By Keith O'Neil

 

I will be the first to admit that I can be a very lazy person, ask anyone who knows me well.  Yet, if I want something bad enough, I work hard to get it.  The NFL was no exception.  During my junior year at Northern Arizona University I made up my mind that I wanted to play in the NFL. I moved everything aside, dedicated myself and made the Dallas Cowboys as an undrafted free agent two years later.

Following my diagnosis with bipolar disorder I found myself in a similar situation.  I wanted something bad, something I had to work hard for.  I wanted to be well again. However, finding wellness was a far bigger challenge than making any NFL roster.  I realized that the NFL was just a job, something I knew would end, something temporary.  Finding wellness on the other hand would last a lifetime and it became my number one priority.

There is no cure for bipolar disorder but there are ways to live a happy healthy life and like my goal of playing in the NFL you have to be willing to put in the time and dedication.  As with many things it will be more difficult for some than others.  It took me about three years from when I was diagnosed until I found wellness and I still work at it daily.

Below is a list of some advice that may help you if you are battling bipolar disorder or another mental illness.  These steps helped me beat bipolar and I hope they may help you as well.  Please note I am not a doctor or therapist and what follows are some of the things that have helped me:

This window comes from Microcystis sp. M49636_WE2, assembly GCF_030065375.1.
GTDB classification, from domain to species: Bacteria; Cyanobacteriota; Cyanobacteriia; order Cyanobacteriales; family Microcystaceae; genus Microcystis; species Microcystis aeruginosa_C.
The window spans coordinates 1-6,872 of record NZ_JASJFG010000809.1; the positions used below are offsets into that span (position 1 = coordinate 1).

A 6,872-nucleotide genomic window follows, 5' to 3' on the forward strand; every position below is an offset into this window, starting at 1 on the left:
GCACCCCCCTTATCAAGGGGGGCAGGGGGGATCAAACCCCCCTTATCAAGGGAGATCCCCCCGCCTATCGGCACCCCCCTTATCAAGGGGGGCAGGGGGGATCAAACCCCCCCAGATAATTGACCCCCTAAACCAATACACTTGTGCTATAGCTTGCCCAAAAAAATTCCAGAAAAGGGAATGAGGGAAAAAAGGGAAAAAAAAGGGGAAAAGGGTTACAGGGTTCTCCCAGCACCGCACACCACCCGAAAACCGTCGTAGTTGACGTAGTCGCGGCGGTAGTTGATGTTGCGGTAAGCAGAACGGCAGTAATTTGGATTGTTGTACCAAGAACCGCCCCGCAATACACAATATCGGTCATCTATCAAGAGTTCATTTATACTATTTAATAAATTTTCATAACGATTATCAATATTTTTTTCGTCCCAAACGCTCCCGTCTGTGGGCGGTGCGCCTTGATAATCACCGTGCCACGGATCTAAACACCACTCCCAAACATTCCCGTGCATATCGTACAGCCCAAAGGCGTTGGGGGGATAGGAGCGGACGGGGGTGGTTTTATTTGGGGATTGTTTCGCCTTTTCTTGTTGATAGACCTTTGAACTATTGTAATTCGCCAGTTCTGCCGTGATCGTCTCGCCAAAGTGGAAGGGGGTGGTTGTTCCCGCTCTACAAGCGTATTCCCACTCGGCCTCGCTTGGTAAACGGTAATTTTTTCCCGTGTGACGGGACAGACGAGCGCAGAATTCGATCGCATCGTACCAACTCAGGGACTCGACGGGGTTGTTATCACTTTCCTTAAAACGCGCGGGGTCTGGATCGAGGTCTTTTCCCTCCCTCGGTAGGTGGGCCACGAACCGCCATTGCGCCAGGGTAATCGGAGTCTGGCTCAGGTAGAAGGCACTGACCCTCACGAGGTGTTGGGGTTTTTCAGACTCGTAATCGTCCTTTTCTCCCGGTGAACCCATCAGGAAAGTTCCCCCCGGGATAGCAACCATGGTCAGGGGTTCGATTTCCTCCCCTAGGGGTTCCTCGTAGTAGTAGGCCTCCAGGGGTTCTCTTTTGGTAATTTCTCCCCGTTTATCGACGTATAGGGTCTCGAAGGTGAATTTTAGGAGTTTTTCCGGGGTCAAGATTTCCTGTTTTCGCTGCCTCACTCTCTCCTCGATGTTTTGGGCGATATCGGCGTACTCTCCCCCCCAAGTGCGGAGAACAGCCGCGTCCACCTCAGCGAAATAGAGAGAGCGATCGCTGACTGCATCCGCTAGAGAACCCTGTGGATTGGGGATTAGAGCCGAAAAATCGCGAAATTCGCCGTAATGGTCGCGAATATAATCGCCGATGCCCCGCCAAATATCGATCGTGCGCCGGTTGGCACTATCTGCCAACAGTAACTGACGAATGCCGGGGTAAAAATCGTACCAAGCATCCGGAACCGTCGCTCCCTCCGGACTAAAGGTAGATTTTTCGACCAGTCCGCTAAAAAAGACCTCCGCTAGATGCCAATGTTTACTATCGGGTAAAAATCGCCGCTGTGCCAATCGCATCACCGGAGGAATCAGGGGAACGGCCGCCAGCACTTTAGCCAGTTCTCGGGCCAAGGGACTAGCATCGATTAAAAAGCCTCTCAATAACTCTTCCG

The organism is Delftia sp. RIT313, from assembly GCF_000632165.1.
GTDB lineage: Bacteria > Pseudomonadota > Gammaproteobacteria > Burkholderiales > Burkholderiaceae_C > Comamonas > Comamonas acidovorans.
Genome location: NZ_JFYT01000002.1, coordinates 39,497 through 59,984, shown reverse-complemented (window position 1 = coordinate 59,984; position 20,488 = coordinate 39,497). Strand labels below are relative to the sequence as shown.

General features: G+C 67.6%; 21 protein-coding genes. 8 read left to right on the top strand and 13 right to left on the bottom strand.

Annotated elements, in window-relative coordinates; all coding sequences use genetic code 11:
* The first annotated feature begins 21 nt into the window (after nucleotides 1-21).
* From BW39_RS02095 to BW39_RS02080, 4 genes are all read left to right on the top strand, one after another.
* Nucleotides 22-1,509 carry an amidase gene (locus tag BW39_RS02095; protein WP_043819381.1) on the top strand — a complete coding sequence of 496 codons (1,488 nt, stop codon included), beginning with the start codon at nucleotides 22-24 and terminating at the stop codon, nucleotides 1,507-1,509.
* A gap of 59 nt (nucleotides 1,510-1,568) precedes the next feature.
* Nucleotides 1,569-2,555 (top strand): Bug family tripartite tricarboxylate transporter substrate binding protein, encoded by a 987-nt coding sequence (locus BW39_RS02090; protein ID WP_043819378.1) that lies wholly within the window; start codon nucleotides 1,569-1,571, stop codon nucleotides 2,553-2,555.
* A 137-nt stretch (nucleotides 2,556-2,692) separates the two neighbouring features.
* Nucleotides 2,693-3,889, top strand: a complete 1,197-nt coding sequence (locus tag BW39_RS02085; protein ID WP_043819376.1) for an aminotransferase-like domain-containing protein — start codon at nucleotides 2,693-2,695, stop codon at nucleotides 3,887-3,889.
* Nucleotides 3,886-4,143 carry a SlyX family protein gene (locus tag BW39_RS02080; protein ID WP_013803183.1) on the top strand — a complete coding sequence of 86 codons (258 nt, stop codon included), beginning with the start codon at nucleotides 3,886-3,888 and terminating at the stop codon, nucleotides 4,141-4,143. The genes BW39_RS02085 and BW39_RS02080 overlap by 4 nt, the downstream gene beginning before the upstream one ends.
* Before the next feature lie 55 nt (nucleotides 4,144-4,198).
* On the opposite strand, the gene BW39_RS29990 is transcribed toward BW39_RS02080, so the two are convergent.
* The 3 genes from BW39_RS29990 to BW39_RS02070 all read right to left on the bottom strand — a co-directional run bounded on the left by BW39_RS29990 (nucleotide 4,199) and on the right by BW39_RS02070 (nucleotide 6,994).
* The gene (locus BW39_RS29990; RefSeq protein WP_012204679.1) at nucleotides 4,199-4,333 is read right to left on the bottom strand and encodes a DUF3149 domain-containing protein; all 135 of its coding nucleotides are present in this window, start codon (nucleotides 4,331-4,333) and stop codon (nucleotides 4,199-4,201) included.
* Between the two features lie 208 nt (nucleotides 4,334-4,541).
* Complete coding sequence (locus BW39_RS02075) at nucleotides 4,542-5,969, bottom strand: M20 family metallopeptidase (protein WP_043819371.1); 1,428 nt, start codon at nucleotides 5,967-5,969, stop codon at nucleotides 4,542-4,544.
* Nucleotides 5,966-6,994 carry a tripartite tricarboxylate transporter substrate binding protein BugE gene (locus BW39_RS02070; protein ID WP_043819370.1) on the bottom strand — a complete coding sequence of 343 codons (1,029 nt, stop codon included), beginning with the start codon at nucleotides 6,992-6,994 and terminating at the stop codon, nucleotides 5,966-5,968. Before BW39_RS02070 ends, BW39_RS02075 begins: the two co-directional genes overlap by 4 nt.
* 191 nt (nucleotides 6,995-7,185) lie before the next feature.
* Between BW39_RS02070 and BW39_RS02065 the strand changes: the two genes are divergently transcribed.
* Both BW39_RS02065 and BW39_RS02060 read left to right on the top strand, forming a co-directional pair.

1. Find a higher power, they take many forms.  Jesus Christ was mine during the darkest times of my life.
  2. Find a doctor you can relate with.  Different doctors work better for some than others.  Choose wisely and always get a second opinion.
  3. Find a therapist and talk their ear off. It’s nice to talk with someone who understands and is familiar with your illness.
  4. Take your medications and know them well.  Know how your medications interact with other medications; know how your medications interact with you and your illness.  Medication is important and key to recovery, it is important to know how they work.
  5. Don’t be afraid to share with someone that you have a mental illness. Chances are they have one too or know someone who does.  This will allow you to vent. It’s nice to "get it out", holding it all in seems to make things worse.
  6. Study your illness.  In the long run it will pay off.
  7. Get out of the house.  Call friends and family, visit with them, and try your best to stay social even if it’s the last thing you want to do.
  8. Exercise.  Easier said than done, I know.  Even a walk will do.
  9. Eat three meals a day and drink plenty of water.  Stay healthy.
  10. Remain in the present.  Do not worry about the past or the future.